Cataloguing Shepard Artwork

Sadly, by the time you read this, I will have finished my project to catalogue the new additions to the EH Shepard Archive. I have really enjoyed the last eight weeks, so thought I would provide an update on my progress.

Following a survey of the collection, I ordered archival packaging for the new items and began to consider a catalogue structures. Through discussion with Mel Peart, the University Archivist, we agreed to use the publication process as the basis for the cataloguing structure. Since this collection was deposited by a publisher, Egmont UK Ltd, the drawings were already separated into groups representing the books they were published in. We decided that maintaining these distinctions would be faithful to the original use of the collection, whilst also providing a structure that would be easy for researchers to understand.

With an established structure, I could proceed to catalogue the collection. Archivists are encouraged to maintain the ‘original order’ of collections, as the filing of working documents or correspondence reveals valuable details of relationships between people, departments and companies. However, since the majority of the material in this deposit was artwork, there was no clear ‘original order.’ I therefore chose to impose an order using the placement of the drawings within AA Milne’s books. This again provides an intuitive order to the collection, whilst highlighting that, to the publishers, the drawings were working documents. (It also meant I had the enviable task of reading Milne’s prose and poetry whilst I catalogued, to ensure I had the correct page numbers in my catalogue descriptions.)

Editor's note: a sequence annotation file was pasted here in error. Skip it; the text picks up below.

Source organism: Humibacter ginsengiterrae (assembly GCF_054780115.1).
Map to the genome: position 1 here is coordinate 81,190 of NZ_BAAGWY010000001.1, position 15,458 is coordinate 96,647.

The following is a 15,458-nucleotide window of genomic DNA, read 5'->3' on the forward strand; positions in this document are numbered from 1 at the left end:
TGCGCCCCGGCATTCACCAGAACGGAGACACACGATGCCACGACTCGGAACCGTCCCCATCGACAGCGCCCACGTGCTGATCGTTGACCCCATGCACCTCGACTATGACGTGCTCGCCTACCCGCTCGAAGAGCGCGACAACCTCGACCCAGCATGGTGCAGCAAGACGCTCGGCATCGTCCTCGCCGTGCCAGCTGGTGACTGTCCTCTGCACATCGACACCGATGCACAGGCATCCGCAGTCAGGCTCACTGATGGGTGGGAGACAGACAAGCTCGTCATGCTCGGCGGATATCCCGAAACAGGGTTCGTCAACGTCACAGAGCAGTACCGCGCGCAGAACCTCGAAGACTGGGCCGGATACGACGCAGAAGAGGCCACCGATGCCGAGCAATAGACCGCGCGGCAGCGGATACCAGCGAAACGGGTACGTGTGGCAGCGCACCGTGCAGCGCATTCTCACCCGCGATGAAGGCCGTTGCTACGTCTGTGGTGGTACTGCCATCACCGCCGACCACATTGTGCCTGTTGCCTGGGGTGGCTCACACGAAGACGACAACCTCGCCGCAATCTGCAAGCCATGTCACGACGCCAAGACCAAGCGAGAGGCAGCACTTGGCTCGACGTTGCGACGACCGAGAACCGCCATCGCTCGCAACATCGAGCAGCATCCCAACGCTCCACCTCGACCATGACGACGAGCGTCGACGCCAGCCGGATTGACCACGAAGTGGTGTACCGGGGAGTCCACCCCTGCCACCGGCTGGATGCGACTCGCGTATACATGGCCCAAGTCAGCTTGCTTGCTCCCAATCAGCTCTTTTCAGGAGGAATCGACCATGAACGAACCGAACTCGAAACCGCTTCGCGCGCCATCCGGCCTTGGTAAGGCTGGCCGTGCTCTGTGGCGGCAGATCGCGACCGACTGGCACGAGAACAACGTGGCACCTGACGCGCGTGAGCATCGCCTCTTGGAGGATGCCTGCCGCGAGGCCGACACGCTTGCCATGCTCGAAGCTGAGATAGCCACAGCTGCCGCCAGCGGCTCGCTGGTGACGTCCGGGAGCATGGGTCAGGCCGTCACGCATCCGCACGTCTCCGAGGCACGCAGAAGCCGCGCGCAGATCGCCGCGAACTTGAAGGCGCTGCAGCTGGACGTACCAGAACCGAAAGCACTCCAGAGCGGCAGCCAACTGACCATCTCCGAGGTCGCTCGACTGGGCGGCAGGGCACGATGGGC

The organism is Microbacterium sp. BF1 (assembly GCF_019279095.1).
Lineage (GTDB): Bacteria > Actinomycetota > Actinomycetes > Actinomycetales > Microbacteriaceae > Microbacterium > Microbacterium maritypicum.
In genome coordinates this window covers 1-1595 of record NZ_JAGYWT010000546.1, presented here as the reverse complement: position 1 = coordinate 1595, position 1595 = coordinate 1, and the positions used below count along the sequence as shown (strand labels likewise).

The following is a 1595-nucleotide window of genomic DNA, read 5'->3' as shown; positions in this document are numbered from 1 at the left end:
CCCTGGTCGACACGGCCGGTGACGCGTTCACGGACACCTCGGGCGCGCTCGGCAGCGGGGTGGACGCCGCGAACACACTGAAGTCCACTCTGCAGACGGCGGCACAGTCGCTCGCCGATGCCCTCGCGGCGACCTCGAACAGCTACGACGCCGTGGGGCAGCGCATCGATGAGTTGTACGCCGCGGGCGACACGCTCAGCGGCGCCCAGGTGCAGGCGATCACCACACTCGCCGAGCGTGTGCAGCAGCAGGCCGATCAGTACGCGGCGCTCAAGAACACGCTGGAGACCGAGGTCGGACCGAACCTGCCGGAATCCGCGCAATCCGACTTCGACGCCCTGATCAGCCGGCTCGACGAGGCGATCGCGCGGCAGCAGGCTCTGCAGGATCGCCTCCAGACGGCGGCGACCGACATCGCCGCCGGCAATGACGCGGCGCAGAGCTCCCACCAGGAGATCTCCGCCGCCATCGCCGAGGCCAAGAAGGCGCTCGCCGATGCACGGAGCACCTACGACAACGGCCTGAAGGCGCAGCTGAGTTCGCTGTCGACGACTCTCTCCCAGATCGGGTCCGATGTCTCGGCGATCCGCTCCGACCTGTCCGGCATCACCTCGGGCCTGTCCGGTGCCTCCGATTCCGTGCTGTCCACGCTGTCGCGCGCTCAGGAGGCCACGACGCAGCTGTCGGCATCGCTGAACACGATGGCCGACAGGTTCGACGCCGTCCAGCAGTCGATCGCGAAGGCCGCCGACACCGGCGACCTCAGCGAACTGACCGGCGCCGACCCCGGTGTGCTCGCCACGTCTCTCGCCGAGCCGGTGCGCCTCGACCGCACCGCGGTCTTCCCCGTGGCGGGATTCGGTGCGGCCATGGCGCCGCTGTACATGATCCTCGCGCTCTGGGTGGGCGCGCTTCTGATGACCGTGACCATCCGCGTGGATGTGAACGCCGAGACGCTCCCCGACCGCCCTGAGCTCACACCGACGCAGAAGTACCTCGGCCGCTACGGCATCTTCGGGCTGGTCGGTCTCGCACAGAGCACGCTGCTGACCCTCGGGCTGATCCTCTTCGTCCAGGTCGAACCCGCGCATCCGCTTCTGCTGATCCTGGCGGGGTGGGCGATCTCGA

The V&A poster advertising the new exhibition

As regular readers may recall, several books and drawings from the new deposit were due to feature in the upcoming exhibition ‘Winnie-the-Pooh: Exploring a Classic’ at the V&A Museum in South Kensington. Following my cataloguing efforts and a visit from one of the V&A’s conservators, the requested items were deemed ready, then carefully packaged and transported by courier to the museum. During a recent visit to the museum I was excited to see a poster marking the entrance to the room which will house the exhibition. The whole Archives and Special Collections team are fortunate to have been invited to a private view of the exhibition in early December and we are looking forward to being some of the first to see our material on display.

Having catalogued over 1000 item and piece level entries onto our digital catalogue database, Axiell Calm, I then packaged and labelled the collection, before recording the location of each box on the database. Little brings more joy to an archivist than returning recently catalogued records to a shelf in their new inert boxes with smart, legible labels.

New boxes

I have found the project highly rewarding and a valuable opportunity to expand my skills by seeing a project through from beginning to end. Although the last day of the project is the 21st November, I will be staying at the University until the middle of February to work on another two projects. Details will be revealed in further blog posts!